Fruit & Vegetable Magazine

Equipment Harvesting
DA Meter is a Hand-held Harvest Helper

DA meter helping apple growers predict optimum harvest time for their fruit, an important factor when producing high-value varieties

April 18, 2017  By Tom Walker


Hank Markgraf, grower services manager at the B.C. Tree Fruits Co-operative, tries out the DA meter during a special field day. Photo by Tom Walker

There is nothing like a just picked, tree-ripened apple. At a BC Tree Fruits (BCTF) field day last fall, I was offered a Honeycrisp the size of a grapefruit. It was the first one I had tried and it lived up to its reputation.

But now, I wonder if I will I ever buy a Honeycrisp later in the winter and risk being disappointed
that it won’t be as good as that tree-ripened beauty?

Dr. Peter Toivonen, a postharvest specialist with Agriculture and Agri-Food Canada (AAFC) in Summerland, B.C., works on this problem a lot.

“That’s really our challenge,” he says. “To have apples come out of storage and be as good as that one you had back in the fall.

“If the consumer is happy with the apple that means the packing house has done a good job holding it in storage. And that leads to a better price for the grower.”

There’s a lot of science behind knowing the perfect time to harvest an apple that will be going into storage and AAFC researchers in B.C. and Nova Scotia have turned to a new piece of technology – the DA meter – to help them with the job.

The hand-held, Italian-made device shines LED light into the apple and a sensor measures how much light reflects back out – the Delta Absorbance or DA – which tells the level of chlorophyll that is in the apple peel.

“Chlorophyll concentration is an indicator of how ripe the apple is inside,” Dr. Toivonen says. “It doesn’t matter what colour the apple is, the DA meter only measures the chlorophyll.”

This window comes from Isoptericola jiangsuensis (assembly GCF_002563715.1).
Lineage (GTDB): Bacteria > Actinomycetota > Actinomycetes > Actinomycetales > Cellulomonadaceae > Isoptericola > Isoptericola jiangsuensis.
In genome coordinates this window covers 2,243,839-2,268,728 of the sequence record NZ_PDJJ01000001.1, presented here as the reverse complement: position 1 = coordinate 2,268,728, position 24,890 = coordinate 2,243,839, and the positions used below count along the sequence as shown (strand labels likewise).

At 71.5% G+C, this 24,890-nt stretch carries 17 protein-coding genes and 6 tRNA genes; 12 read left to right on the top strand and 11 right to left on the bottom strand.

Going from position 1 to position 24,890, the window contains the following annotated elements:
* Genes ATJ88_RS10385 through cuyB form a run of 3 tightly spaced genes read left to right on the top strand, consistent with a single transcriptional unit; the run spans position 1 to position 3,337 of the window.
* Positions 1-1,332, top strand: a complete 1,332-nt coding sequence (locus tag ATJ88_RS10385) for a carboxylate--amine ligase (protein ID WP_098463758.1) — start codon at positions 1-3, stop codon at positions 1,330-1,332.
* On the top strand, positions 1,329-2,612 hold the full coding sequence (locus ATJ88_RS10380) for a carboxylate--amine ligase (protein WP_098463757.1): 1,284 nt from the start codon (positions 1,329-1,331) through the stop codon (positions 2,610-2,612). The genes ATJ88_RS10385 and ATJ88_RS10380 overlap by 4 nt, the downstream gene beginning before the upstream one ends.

The instrument is portable, easy to use, reliable, and, according to Dr. Toivonen’s data, an excellent predictor of how well an apple performs during long-term storage.

“That’s what the packing house wants to know,” he says. “Are these apples going to hold up? They don’t want to find out in February that the apples are starting to break down.”

Dr. Toivonen says the DA meter tells the physiological age of the fruit. Harvest the fruit too early and it will come out of storage green and hard as a bullet. Harvest it too late and it will be mushy.

Dr. Toivonen works mostly with Ambrosia, while his colleague Dr. John DeLong, based in Kentville, N.S, studies Honeycrisp. Optimum storage is essential for these high-value varieties.

“It is important to preserve those superlative qualities, that’s why people are buying those apples,” Dr. Toivonen says. “They are not commodity apples, they are premium apples.”

The current industry standard measure of maturity – the starch test – can be problematic. It takes time, the apples are destroyed in the process, and it can also be a subjective measure.

“After a while it can be like looking a Rorschach blots,” Dr. Toivonen says, referring to the ink smudge test. “Each person sees a different thing, while the DA meter gives you a number in real time”

And the starch test is not always accurate.

“In our studies in the last six years with Ambrosia specifically, we are finding that some years, particularly with warmer nights or cooler days in the fall, the starch value may not be a good indicator of storage quality,” Dr. Toivonen says.